Arts and Entertainment A 37m-long Viking warship is coming to the British Museum

Huge wooden warship dubbed the Norse 'weapon of mass destruction' at the centre of new exhibition dispelling 'fluffy bunny' scholarship on Vikings

Trail of the Unexpected: Musical Copenhagen

Copenhagen should be on the map for everyone with a thirst for jazz, says Thomas E Kennedy

WIN! A weekend for two in Copenhagen

We've teamed up with Hotels.com – the world's leading hotel-booking website – to offer a weekend break for two in Copenhagen, Denmark.

Gordon Brown: Small number of countries held Copenhagen talks to ransom

Efforts to secure a legally-binding climate change deal failed last week because talks were "held to ransom" by a small number of countries, Gordon Brown said today.

Leading article: Copenhagen: our lost chance

Perhaps our expectations were too high. Yet we should be clear about what precisely was disappointing about the accord that was reached in Copenhagen yesterday, and what was worthwhile. We have known for some months that a legally binding treaty was most unlikely. The crushing disappointment was that the undertaking to sign such a treaty by the end of next year was dropped from the final document. What was achieved in Denmark was no more than the old standby of diplomacy: agreement in principle. That principle is important, of course. For the first time, all the nations of the world accept that climate change is a problem and that they must do something about it.

Johann Hari: The truths Copenhagen ignored

The politicians have chosen low taxes and oil money today over survival tomorrow

Mark Lynas's Copenhagen Notebook: 19/12/2009

*At the stage of the negotiations where it becomes a waiting game, even the senior officials, delegations and ministers have absolutely no idea what is going on.

Debatewise: If things don’t change, they’ll stay the same

We’ve finally reached the last day of the climate change conference in Copenhagen, and so far no agreement has been reached.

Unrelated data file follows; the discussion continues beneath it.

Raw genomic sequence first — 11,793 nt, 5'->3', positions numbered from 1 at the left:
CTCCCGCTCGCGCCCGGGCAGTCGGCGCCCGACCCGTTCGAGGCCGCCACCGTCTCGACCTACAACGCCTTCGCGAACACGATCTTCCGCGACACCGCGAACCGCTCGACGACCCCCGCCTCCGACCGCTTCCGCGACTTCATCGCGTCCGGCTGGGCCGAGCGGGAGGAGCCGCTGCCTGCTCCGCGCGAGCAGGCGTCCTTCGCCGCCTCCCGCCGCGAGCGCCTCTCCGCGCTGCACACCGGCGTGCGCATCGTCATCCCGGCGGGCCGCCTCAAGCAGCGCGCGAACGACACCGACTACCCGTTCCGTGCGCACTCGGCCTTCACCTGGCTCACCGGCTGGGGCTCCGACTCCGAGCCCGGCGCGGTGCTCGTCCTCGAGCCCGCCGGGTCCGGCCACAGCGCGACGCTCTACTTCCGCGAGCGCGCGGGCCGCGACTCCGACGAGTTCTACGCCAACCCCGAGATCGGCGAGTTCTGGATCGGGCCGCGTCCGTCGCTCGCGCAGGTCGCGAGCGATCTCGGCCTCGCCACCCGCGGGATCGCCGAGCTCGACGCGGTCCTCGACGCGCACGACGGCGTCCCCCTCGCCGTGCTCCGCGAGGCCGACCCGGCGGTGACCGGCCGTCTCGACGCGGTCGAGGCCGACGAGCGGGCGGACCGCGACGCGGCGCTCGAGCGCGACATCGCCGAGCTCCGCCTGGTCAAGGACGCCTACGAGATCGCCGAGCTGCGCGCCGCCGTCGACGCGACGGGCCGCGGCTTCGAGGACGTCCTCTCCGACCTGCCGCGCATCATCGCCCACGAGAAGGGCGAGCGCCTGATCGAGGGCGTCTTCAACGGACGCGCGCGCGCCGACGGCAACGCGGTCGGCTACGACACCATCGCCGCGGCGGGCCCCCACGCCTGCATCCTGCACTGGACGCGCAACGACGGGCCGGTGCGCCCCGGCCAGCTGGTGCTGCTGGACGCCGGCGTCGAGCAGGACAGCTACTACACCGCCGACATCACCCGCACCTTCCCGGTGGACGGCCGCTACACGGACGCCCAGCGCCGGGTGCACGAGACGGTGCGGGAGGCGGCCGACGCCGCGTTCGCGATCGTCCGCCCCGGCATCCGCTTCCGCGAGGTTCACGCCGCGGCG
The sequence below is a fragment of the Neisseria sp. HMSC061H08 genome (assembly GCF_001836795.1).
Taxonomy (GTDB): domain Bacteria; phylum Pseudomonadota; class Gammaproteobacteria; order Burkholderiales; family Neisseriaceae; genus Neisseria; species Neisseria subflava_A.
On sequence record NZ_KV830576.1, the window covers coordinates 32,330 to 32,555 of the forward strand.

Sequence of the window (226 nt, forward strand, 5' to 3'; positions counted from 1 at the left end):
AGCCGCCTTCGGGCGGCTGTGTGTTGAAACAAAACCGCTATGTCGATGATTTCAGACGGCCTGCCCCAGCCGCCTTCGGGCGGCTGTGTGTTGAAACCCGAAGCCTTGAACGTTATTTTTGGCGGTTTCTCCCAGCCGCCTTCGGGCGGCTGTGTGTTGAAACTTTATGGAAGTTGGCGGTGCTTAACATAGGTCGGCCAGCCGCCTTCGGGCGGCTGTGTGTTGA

Copenhagen Sketch: At last, a ray of light amid the gloom – Arnie's in town

He's an action hero in movies and a climate action hero for the globe

Hilary Benn: We must lay down axes, pick up our shovels, and get tree-planting

Our ancient forests continue to fall at an alarming rate. Illegal logging and the international trade in illegal timber damage the environment, cost governments billions of dollars in lost revenue, encourage corruption, undermine the rule of law and fund armed conflict.

Copenhagen diary (11/12/09)

* George Soros, the Hungarian-American billionaire investor, wowed the conference yesterday with his bold proposals to provide up to $150bn to enable poor countries to use clean technology. All that is lacking, he said, is the "political will" to make it happen. Perhaps someone could suggest that Mr Soros lead the way himself? Come on George, it's for a good cause...

Copenhagen Diary: Missing mermaids, golf leaf and banned bottles

*Opening the summit, the Danish Prime Minister Lars Lokke Rasmussen admitted that he had an apology to make: delegates had not received Little Mermaid statuettes in their delegates packs. Indeed, Rasmussen confirmed that a few cutbacks had been made on welcoming gifts. But the short-changed delegates were no doubt relieved to hear that the money had instead been put towards 11 scholarships for students studying climate change. Surely they would be better sending them on an IT security course?

Climate change naysayers

There are many high profile naysayers to the much promulgated threat of climate change and global warming.



Carbon Reduction: What does it mean for business?